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Alternative Weekly Comics
March 4, 2015 @ 10:00 am - May 2, 2015 @ 4:00 pmFree
Opening reception: Friday, March 6, 2015 beginning at 6:00 PM
The alt-weekly world traces its roots back to such newspapers as The Village Voice, which began its weekly schedule in 1955. The 1960’s gave rise to a number of weekly newspapers , characterized as ‘underground’ newspapers such as New York’s East Village Other and Washington, D.C.’s Quicksilver Times. These underground papers were driven mainly by the politics of the 1960s’ and as those issues receded, the underground press began a rapid decline through the 1970’s.
Taking a different perspective on the weekly newspaper, the late 1970’s saw the resurgence of the weekly newspaper genre. Between 1977 and the early 1980’s, such cities as Los Angeles, New York, Seattle, Washington and Baltimore saw their own alt-weekly newspapers come into the marketplace. But this new incarnation had a very different editorial focus. These new entrants took a more local and cultural view of the news by focusing on a given cities art, museums, food and music. The stories they wrote about the city they served were ones that the regular newspaper establishment either would not or could not cover.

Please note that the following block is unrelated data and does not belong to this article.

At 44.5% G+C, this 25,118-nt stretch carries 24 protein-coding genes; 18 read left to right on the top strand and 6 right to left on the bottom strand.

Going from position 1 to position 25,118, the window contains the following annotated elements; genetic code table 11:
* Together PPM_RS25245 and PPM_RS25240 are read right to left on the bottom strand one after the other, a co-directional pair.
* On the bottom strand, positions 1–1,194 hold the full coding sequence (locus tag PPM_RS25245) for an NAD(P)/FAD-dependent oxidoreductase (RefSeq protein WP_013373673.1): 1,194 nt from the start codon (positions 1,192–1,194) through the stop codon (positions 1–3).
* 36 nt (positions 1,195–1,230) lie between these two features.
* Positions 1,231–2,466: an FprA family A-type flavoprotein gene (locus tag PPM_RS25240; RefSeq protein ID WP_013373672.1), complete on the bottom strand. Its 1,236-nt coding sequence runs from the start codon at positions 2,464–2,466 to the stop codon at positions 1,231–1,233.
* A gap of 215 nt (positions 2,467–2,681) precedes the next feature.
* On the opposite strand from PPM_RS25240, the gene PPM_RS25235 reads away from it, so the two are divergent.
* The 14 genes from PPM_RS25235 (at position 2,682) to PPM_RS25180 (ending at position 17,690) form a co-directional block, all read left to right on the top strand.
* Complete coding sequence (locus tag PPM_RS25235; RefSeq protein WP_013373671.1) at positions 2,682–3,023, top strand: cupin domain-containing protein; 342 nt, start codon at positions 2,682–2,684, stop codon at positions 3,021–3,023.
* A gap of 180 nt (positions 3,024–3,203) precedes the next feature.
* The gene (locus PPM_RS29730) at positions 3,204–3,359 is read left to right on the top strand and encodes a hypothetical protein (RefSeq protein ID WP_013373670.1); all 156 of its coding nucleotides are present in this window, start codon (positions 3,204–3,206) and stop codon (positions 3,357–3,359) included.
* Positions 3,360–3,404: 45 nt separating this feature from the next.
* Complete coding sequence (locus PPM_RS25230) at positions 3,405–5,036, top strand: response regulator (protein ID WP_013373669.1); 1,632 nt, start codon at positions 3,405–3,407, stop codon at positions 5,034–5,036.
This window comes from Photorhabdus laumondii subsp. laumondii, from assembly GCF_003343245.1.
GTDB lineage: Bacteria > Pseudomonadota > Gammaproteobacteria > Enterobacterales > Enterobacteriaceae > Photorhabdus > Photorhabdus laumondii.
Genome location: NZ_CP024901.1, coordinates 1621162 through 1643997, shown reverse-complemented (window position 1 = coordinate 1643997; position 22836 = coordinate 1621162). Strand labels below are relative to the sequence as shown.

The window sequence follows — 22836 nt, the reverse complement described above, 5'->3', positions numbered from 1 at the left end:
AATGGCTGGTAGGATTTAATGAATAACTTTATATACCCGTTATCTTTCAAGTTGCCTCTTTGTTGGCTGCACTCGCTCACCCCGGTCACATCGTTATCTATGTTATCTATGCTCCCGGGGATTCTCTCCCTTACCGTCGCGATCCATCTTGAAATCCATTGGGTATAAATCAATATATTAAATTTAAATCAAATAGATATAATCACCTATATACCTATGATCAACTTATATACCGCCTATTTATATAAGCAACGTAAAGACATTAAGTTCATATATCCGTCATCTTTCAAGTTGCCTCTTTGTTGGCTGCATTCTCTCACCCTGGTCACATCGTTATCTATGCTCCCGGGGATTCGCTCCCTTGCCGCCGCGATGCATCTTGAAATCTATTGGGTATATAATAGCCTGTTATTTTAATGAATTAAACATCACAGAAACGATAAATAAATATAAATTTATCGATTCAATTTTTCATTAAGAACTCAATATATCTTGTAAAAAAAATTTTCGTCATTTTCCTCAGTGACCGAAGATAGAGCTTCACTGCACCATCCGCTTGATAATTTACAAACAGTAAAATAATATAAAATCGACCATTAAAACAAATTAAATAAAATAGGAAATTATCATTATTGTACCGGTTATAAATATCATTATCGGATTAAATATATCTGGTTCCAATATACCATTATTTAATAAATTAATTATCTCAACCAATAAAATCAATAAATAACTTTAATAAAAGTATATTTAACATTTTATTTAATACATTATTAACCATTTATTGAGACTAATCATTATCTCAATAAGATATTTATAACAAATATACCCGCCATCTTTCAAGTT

And nowhere was this difference clearer than with the comics page. The editors of these new newspapers looked to very different artistic styles than those found in either the comic strip or comic book world. These styles ranged from the surrealist Kaz, to the darkness of Charles Burns, to the primitivist comics of Lynda Barry, to the fine artistic lines of Tony Millionaire and to the cartoon exaggerations of Derf.
Eschewing the daily/Sunday newspaper comic strip format, the size and panel structure of these new comics also differentiated the alt-weekly comics. Matt Groening’s Life in Hell could be one panel or a few dozen. Chris Ware experimented with innovative panel sequencing of the comic form. Mark Newgarden morphed the old fashioned gag cartoon into cacophony of pop culture images and references. And The Village Voice itself gave Jules Feiffer the space to redefine the structure of the political cartoon into a panel-less, multiple scene story.
The editorial chances taken by the alt-weekly newspapers of the 80s and 90s led to the establishment of dozens of cartoonists who helped redefine the structure, style and subjects of the comics world as we know it today.